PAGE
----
Ruth, 207. Albert Pujols’ OPS+ in 2009 was 188.
(Value Over Replacement Player)
Simply put, VORP tells you how many more runs a hitter
produces relative to a replacement-level hitter. This means “runs”
in the theoretical sense — i.e., how he contributes to the
scoring of runs with his homers, doubles, singles, stolen bases,
VORP also compares hitters to their positional peers. For
instance, shortstop is a more demanding position than third base,
which is a more demanding position than right field. And so on.
When comparing players across positions, you
must take into account positional scarcity. In the
circumscribed universe of Major League Baseball, it’s easy to find
a first baseman who can hit. It’s manifestly difficult to find a
catcher who can hit. VORP reflects this fact.
(Ultimate Zone Rating)
The problem with fielding errors (and, by extension, fielding
percentage) is that they make little account for range. That is,
they reward or penalize fielders for making (or not making) the
routine plays, but they don’t consider the batted balls that were
never reached in the first place. In other words, you can’t make an
error on a ball you never got to, but the ball you never got to
To cite an extreme hypothetical, you field a soft grounder
straight at you and so does 1985 Ozzie Smith. Then 1985 Ozzie Smith
ranges deep in the hole after a sharp bounder, splays his arms out,
dives as far as he’s able, snags the ball in the last fraction of
webbing and nicks the runner at first. You … barely even lean
in the direction of the ball as it zips past you for a base hit.
According to traditional fielding measures, you and 1985 Ozzie
Smith are equally adept glove men.
On top of that deficiency is the fact that the scoring of
errors is a highly subjective process, and it’s also one as prone
to homerism and “superstar treatment” as anything an NBA ref could
come up with. And that brings us to UZR.
UZR makes note of errors, and it also, by dividing the entire
field up into 64 different fielding “zones,” evaluates a fielder’s
range. It does all this by calculating what percentage of balls hit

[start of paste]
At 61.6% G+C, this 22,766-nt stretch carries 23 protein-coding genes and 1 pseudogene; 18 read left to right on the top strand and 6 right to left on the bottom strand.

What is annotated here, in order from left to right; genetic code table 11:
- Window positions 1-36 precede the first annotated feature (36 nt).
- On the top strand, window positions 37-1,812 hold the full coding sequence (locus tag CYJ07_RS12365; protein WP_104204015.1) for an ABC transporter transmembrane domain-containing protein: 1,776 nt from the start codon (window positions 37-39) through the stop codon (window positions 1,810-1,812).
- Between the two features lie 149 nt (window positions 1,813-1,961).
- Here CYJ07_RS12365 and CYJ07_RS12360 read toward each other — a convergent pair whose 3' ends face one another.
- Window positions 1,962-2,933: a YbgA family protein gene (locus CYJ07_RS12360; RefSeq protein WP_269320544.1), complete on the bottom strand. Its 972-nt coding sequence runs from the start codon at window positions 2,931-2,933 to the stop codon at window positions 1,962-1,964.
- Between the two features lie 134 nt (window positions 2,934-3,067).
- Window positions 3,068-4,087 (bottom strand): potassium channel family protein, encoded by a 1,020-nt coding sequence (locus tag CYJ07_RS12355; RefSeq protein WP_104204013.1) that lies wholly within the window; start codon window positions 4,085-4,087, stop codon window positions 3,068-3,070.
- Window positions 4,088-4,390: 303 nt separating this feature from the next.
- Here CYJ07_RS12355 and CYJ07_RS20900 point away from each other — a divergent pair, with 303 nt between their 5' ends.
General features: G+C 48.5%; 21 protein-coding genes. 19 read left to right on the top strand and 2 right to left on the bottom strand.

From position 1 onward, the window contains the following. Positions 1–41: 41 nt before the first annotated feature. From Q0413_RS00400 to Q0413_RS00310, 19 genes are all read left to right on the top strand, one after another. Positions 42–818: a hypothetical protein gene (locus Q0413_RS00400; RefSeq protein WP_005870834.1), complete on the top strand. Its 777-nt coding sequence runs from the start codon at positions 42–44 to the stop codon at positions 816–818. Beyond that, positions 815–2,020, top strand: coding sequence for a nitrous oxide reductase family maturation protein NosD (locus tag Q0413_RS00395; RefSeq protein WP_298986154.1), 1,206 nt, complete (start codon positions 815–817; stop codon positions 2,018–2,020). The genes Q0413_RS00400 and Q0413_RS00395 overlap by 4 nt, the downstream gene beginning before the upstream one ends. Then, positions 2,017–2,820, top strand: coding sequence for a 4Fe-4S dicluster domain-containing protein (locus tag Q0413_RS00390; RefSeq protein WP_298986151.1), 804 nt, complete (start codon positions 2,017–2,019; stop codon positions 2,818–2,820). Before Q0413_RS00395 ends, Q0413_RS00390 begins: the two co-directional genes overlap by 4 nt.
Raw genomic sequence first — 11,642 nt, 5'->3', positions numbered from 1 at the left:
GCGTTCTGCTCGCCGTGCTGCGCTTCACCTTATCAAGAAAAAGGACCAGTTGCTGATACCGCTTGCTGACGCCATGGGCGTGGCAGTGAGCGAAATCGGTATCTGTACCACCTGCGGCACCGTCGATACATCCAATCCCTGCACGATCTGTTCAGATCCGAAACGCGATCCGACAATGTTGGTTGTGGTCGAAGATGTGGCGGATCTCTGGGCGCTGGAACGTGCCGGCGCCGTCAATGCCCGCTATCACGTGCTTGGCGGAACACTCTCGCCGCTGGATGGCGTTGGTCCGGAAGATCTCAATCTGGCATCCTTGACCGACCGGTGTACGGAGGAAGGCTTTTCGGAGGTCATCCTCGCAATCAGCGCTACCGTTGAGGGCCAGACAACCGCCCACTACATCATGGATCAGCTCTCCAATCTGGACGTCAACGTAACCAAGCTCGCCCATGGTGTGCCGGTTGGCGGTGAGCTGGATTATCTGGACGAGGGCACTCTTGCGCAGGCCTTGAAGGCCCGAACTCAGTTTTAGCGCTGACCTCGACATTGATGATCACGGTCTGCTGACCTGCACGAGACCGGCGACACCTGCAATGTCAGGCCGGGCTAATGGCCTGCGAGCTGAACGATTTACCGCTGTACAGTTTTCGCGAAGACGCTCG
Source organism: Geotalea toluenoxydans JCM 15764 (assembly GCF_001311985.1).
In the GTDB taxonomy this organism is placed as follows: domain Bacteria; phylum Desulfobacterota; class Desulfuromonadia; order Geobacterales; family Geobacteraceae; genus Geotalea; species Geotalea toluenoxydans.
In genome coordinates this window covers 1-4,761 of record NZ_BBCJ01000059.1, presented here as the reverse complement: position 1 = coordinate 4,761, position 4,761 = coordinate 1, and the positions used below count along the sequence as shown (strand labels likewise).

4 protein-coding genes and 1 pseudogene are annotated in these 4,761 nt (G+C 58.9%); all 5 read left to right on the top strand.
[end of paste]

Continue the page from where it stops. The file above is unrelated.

into a fielder’s zone are converted into outs and then making a
host of contextual adjustments (e.g., park, ball speed, pitcher
tendencies, etc.). Then that figure is compared with the league
average for the position.
You need at least three years’ worth of UZR data to make
sensible valuations of fielders, but even with those limitations
UZR is substantially better than the numbers usually bandied about
in discussions of defense.
(Defensive Efficiency Rating)
DER is a wonderfully simple statistic (wonderfully simple in
conception, anyway) that gives you a nifty snapshot of team
defense. Simply put, it’s the percentage of balls in play (i.e.,
fair balls that aren’t home runs) a team’s defense turns into outs.
Home parks and other conditions can create some noise in the
numbers, but it’s still measurably better than judging teams based
on error totals or fielding percentage.
(Win Probability Added)
This handy little widget tells you how a hitter or pitcher
changes his team’s chances with any given play. In other words,
it’s what a clutch statistic
should be. Unlike flawed stats like game-winning RBI or
saves, WPA accurately gauges how crucial a situation is and then
determines how the player changes the complexion of the game with
his performance at that given moment. It’s expressed as a
percentage. In the case of a positive figure, the player increased
his team’s chances of winning by that much. In the case of a
negative number, he harmed his team’s chances by that much.
For instance, when Bucky Dent homered for the Yankees in the
top of the seventh in the one-game playoff with Boston in 1978, he
increased their chances of winning by 46 percent. Thus, his WPA on
that one swing was 46 percent.
Total player value
WAR (Wins Above Replacement)
Here we have a stat that provides a complete picture of
player value. For hitters, WAR for the most part takes into account
on-base percentage and a modified version of slugging percentage,
with OBP weighted more heavily in the sausage-making process. As
well, WAR uses UZR to evaluate the defensive contributions (or lack
thereof) of those same hitters. The output, then, is an expression
of what a player contributes, in wins, over and above the
aforementioned replacement level, to his team.
WAR also works for pitchers. In their instances, the WAR
calculus includes FIP, the replacement level and home and league
href="http://www.fangraphs.com/leaders.aspx?pos=all&stats=bat&lg=all&qual=y&type=6&season=2009&month=0" target="_blank">Ben Zobrist (!) led all position players with a WAR of 8.6
target="_blank">Ben Zobrist (!) led all position players with a
WAR of 8.6, and Zack Greinke led all pitchers with a WAR of
So, viva la revolucion and all that.